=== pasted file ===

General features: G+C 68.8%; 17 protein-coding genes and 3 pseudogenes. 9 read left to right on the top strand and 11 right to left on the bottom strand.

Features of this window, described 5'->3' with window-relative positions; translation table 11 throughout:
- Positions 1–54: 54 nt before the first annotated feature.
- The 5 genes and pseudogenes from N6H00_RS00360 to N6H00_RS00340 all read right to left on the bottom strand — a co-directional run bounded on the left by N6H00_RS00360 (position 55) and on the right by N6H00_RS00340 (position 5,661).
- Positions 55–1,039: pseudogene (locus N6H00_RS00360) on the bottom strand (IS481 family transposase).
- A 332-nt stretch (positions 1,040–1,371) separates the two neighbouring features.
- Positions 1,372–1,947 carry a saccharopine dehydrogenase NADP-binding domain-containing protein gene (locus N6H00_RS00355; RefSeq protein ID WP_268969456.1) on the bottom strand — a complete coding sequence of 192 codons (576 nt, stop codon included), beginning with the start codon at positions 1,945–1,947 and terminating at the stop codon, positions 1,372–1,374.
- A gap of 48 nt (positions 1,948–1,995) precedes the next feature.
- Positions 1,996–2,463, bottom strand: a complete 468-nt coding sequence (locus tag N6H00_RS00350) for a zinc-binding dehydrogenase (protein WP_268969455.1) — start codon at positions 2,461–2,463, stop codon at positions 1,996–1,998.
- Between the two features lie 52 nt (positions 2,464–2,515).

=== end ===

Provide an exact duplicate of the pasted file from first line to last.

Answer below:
General features: G+C 68.8%; 17 protein-coding genes and 3 pseudogenes. 9 read left to right on the top strand and 11 right to left on the bottom strand.

Features of this window, described 5'->3' with window-relative positions; translation table 11 throughout:
- Positions 1–54: 54 nt before the first annotated feature.
- The 5 genes and pseudogenes from N6H00_RS00360 to N6H00_RS00340 all read right to left on the bottom strand — a co-directional run bounded on the left by N6H00_RS00360 (position 55) and on the right by N6H00_RS00340 (position 5,661).
- Positions 55–1,039: pseudogene (locus N6H00_RS00360) on the bottom strand (IS481 family transposase).
- A 332-nt stretch (positions 1,040–1,371) separates the two neighbouring features.
- Positions 1,372–1,947 carry a saccharopine dehydrogenase NADP-binding domain-containing protein gene (locus N6H00_RS00355; RefSeq protein ID WP_268969456.1) on the bottom strand — a complete coding sequence of 192 codons (576 nt, stop codon included), beginning with the start codon at positions 1,945–1,947 and terminating at the stop codon, positions 1,372–1,374.
- A gap of 48 nt (positions 1,948–1,995) precedes the next feature.
- Positions 1,996–2,463, bottom strand: a complete 468-nt coding sequence (locus tag N6H00_RS00350) for a zinc-binding dehydrogenase (protein WP_268969455.1) — start codon at positions 2,461–2,463, stop codon at positions 1,996–1,998.
- Between the two features lie 52 nt (positions 2,464–2,515).